The afternoon session today began a little raggedy because it had just started to rain and people were straggling in and contending with raincoats and umbrellas. The room is impossibly crowded and stuffy and hot, and – oh, dear god, no, are those coals in the fireplace that I have to stand in front of to teach? Is it possible to drown in your own sweat? Will I actually make a puddle on the floor? I’m a little prickly about all of this, and try to have a quick chat with my two assistant teachers, one of whom is on her first day, about the afternoon’s lesson plan, when I suddenly realize that J is standing there with the roster in her hand, giving me that unmistakable fake-smile teacher-glare that says, “when you’re finished talking with your neighbor, the rest of us can resume this very important business of roll-calling and transcribing Old MacDonald lyrics.” “Oh, sorry,” I blurt, and she actually says, “we’ll wait.” Part of me wanted to take her at her word and just keep talking, but instead I swore under my breath and went outside in the rain, fuming like a 6th grader. I regrouped, and the lesson went well, but the students are clearly both tired and fidgety, and by the day’s closing convocation, Miss J has met her match with students shrieking and poking at each other and running around like crazy. It’s the end of the day, and I would have just told them “good job” and sent them home. But, no: She insists they form the circle the exact way she wants it and demands complete silence for that silly game of guns. She doesn’t get it, however, and an ominous rumble persists, like the temblors that portend an earthquake. Sure enough, all hell breaks loose, and children are running for the door. Then she calls on me to go “watch” the door. In all seriousness, I ask her what does she mean by that? Make sure no one gets hurt in the crush? No, she means bar the door and prevent students from leaving, this despite the fact that the punishment for talking is always having to go outside, via the door. Maybe I should challenge them to a recitation of Old Macdonald before they can leave. Seriously, we all have to wait while she stands in the middle of the room with her hands in the air until everyone shuts up, which takes about 30 seconds short of head-exploding intolerable. Then all she says is “see you tomorrow.” For real? I don’t have children of my own, and I don’t usually work with children, but even I could catch the vibe in the room, and knew that imposing that kind of order without compromise was an exercise in control and not pedagogy. But, again, I’m probably wrong. I’m sure she’s pissed at me. Having written this and vented, I pledge just to keep my mouth shut tomorrow and do my job the best way I know how.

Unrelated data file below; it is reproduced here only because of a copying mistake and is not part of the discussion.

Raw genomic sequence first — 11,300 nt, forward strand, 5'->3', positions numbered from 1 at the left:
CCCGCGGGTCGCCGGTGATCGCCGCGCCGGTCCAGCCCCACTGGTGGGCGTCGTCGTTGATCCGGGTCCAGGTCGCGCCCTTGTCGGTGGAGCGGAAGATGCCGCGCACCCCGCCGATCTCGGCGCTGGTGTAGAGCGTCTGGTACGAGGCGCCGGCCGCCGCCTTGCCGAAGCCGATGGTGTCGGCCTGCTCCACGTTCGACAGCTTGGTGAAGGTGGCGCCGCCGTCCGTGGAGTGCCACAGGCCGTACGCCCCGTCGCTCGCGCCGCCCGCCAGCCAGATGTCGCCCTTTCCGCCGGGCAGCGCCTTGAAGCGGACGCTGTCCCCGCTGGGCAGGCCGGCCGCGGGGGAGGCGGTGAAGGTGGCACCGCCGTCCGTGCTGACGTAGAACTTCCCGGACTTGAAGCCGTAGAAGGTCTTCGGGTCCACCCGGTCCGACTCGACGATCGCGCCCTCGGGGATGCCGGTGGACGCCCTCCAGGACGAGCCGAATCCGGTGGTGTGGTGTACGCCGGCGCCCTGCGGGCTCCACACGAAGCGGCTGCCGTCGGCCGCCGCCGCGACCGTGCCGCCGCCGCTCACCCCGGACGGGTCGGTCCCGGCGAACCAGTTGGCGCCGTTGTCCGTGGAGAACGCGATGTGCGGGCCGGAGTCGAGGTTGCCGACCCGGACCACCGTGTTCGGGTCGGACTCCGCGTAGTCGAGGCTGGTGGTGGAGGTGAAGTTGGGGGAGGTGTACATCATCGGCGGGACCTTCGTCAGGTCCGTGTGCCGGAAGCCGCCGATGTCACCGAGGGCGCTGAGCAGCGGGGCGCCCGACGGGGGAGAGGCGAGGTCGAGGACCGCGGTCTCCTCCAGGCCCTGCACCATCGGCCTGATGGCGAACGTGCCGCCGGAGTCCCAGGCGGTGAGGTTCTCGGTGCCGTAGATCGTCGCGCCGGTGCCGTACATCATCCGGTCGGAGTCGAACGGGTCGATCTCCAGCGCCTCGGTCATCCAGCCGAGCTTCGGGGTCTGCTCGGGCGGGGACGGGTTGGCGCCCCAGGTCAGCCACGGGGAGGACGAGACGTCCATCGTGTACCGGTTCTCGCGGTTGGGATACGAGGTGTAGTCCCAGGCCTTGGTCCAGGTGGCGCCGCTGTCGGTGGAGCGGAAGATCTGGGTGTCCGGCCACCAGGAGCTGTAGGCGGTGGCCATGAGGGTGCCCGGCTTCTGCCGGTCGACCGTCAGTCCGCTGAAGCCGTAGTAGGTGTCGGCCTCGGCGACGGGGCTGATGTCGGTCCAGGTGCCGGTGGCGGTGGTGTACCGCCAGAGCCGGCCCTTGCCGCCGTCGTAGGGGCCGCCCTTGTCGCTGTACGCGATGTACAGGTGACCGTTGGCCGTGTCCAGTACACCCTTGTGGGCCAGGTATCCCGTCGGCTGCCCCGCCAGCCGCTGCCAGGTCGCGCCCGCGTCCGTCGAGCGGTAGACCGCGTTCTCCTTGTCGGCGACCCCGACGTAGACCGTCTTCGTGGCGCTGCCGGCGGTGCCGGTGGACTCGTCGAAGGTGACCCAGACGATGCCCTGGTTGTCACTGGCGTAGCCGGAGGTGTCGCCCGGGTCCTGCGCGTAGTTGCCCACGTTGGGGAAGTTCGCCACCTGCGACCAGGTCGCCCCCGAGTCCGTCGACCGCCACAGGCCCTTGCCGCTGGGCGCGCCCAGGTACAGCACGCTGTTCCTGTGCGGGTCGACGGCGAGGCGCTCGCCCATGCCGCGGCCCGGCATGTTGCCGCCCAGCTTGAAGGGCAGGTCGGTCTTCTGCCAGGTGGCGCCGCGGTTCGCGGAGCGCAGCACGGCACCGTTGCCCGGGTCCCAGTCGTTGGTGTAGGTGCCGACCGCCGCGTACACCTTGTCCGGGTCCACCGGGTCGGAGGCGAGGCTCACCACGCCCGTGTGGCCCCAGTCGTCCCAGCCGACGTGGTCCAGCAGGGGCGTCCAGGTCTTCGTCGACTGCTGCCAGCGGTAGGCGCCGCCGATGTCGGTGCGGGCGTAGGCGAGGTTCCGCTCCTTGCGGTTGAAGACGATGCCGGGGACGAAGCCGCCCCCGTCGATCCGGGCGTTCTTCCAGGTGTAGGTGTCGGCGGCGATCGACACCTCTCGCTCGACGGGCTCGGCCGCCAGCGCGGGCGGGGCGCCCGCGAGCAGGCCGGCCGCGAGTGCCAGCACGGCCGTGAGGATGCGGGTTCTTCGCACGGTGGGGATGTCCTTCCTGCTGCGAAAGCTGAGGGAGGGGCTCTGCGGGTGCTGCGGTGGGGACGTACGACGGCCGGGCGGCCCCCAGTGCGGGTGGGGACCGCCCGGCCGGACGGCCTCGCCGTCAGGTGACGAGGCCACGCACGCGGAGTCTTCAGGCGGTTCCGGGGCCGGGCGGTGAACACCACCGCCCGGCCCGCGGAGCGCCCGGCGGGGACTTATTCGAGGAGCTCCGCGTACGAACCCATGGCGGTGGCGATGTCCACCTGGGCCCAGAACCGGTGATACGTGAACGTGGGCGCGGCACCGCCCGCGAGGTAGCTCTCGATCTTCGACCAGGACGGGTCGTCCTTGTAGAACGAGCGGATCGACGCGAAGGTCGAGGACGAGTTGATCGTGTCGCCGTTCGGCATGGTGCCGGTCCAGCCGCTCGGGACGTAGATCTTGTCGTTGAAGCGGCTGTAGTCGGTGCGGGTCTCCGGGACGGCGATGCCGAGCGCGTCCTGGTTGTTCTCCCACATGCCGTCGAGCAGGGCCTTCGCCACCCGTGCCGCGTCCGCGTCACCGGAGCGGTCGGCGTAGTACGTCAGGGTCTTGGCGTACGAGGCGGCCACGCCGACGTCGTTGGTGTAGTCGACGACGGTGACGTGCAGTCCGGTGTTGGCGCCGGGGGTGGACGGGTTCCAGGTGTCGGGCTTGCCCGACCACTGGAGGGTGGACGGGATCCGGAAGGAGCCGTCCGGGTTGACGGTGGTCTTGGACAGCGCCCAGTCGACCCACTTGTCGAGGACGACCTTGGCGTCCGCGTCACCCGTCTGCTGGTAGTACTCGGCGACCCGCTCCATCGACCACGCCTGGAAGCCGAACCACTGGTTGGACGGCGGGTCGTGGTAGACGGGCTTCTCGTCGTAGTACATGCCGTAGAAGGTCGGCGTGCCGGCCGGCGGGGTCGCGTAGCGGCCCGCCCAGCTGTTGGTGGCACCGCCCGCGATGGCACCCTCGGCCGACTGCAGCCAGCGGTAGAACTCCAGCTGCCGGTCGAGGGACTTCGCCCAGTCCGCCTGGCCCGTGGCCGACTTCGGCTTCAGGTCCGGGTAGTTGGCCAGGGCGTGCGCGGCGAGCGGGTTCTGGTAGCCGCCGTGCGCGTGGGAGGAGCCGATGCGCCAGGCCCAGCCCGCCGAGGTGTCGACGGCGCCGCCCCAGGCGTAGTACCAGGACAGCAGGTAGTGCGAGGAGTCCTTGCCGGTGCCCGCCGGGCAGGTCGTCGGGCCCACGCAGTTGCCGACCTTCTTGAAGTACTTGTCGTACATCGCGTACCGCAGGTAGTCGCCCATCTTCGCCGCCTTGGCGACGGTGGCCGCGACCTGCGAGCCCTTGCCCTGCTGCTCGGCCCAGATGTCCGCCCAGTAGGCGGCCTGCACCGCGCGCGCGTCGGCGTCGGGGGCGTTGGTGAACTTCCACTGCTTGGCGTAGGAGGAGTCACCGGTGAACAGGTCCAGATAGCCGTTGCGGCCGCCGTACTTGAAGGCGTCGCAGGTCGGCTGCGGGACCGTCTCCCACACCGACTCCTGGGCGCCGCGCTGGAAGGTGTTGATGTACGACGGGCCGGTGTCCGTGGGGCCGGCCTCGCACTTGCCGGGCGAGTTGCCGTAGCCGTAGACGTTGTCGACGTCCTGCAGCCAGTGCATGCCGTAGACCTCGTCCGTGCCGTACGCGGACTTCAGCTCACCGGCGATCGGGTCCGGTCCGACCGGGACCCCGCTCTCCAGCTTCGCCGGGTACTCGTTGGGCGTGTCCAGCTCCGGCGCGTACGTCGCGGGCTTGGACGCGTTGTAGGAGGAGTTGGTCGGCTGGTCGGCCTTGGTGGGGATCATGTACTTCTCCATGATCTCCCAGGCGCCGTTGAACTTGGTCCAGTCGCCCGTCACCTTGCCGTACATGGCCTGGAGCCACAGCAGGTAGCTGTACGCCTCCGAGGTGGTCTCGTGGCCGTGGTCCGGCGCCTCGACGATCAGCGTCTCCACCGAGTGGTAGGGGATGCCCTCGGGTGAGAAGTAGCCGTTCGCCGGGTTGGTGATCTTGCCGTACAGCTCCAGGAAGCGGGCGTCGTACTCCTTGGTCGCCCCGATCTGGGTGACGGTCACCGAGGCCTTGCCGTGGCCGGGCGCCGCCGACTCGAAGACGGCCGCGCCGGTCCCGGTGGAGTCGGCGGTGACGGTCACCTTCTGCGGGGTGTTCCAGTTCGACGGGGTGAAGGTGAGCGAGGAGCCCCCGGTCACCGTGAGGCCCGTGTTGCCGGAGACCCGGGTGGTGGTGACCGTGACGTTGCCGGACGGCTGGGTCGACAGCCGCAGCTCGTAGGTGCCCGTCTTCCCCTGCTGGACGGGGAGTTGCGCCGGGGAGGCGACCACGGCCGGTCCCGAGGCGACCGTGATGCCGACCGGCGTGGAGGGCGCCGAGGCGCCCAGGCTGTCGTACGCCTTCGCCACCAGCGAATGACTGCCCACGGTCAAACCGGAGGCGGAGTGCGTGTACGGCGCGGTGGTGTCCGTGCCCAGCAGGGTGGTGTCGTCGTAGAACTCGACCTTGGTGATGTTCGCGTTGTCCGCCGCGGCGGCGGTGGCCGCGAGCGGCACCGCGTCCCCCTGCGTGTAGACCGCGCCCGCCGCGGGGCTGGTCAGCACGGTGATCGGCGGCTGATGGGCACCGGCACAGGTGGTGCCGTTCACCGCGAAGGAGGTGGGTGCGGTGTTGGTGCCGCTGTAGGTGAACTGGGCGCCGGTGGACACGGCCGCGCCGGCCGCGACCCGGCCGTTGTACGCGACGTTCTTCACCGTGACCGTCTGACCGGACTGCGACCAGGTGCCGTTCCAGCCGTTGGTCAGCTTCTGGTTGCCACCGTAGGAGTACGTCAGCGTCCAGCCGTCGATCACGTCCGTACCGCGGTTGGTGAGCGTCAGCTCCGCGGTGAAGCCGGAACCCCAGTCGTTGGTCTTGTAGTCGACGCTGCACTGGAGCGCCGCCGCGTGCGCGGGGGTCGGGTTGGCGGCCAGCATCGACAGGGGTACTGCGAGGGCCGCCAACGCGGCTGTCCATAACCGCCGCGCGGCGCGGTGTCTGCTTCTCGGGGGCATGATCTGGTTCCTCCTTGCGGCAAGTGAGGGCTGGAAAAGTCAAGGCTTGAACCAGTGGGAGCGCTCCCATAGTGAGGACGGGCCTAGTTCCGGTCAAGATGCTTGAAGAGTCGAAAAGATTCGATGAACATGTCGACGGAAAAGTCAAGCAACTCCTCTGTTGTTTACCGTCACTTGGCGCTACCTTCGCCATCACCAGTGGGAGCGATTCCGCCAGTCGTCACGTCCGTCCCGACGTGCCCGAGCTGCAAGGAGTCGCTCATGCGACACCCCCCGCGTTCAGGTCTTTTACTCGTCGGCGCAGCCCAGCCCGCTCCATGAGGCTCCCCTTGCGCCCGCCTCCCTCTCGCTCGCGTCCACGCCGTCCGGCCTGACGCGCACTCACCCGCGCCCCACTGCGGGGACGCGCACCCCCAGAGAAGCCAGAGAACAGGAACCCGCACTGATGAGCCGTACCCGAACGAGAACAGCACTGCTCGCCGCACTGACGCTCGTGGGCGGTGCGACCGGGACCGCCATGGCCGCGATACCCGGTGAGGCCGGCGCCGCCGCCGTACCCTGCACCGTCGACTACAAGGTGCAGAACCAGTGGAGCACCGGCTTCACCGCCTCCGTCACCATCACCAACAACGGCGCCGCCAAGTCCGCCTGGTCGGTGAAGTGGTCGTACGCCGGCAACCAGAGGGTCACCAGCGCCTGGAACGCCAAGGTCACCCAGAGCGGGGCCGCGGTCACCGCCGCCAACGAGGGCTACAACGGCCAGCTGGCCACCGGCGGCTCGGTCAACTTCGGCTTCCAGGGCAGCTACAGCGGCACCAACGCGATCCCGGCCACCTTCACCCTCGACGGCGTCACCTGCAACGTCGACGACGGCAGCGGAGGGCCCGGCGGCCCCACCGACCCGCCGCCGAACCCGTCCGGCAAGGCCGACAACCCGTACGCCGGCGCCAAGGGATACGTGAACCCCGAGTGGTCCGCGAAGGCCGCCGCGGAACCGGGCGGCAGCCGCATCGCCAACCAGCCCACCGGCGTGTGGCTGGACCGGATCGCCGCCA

And, if I know a second thing about teaching after all these years, it’s that literacy learning at any level is messy and noisy and non-linear and, at its best, always deeply social. It needs talk.
Tuesday, July 19, 2011
After the visit to the school, 0ur little party of visiting dignitaries prepares to leave Son Hai and repair to Pho Lu for lunch, and the children walk back down the hill to their home, from which Tuyen had fetched them up, picking her way through the mud and dung in her tight skirt and heels. We’ve left the huge bag of candy at the village center, but I remember I have my stash of Kind Bars, so we hand one to each child, and the oldest one asks if she can get one for her younger brother who is one month old. Good try. I don’t know if I like myself for doing this, but I do it anyway. It wasn’t my idea, and at least they’re nutritious.
I am so hungry at this point that my eyes are crossing and I forget that on these kinds of occasions I will have almost no control over what food is put in front of me. Food in these small villages can range from homey and very good, to weird, to downright septic in my experience. I know this will be a high-stakes lunch, but still I am unprepared for what is to come. The obligatory meeting in the village center earlier that morning is a preview. I’ve screwed this part up before, first by disappointing with my female-ness and then by failing utterly to charm the grumpy and resentful local chairman. I need and want things to go better this time, and I know Le will be a better and more sympathetic diplomat and translator. And I will need all her help. We convene in the village center, with its U-shaped tables covered with blue acetate cloth that sticks to sweaty arms like napalm, under the watchful eyes not just the ubiquitous Uncle Ho, but Uncles Karl and Vladimir as well. Awkward conversation made much more awkward by this arrangement, it’s just minutes before the awkward foods arrive. First, huge and beautiful grapes with a pronounced pesticide flavor to the skin and enormous pits that I don’t know how to get out of my mouth. I swallow them. Next, very appealing warm peanuts. Great, I know how to eat these. But, no, the shells resist all my ballgame and barroom skills and refuse to give up their nuts. Tuyen eagerly cracks them for me and delivers a little pile of pale, larval, unsalted, and I guess, raw nuts that taste awful. The warmth is from the sun of the road on which they were probably drying. I eat. Next, bowls of the legendary Bac Ha plums, little round ones in Impressionist shades of green and magenta. They are trying to trick me, I know, but I have to bite and praise. The first note is chemical again, followed by astringency so powerful that makes your tongue feel like it’s been dry-cleaned and your face draw up in a cartoonish pucker. The finish is sweet and lovely and welcome, but by now you have a slippery magenta pit in your fingers and juice on your chin and nothing but a sad little Kleenex to help you. Thank god you don’t have to swallow the pit. Later, I discover purple dots far down on my arm, and I say aside to Le, “how did I get this all the way there,” and she says, “I think that’s from me; I squirted juice onto you,” and I feel better. I tell her I will always remember her and this day every time I put on this shirt and see the stain. The final course is watermelon, which is delicious, but comes with yet another pit problem. I swallow some more before I notice everyone else is extracting the seeds with toothpicks before they eat the fruit. Still, the meeting goes well, and there are warm handshakes and photographs of me presenting notebooks and pens.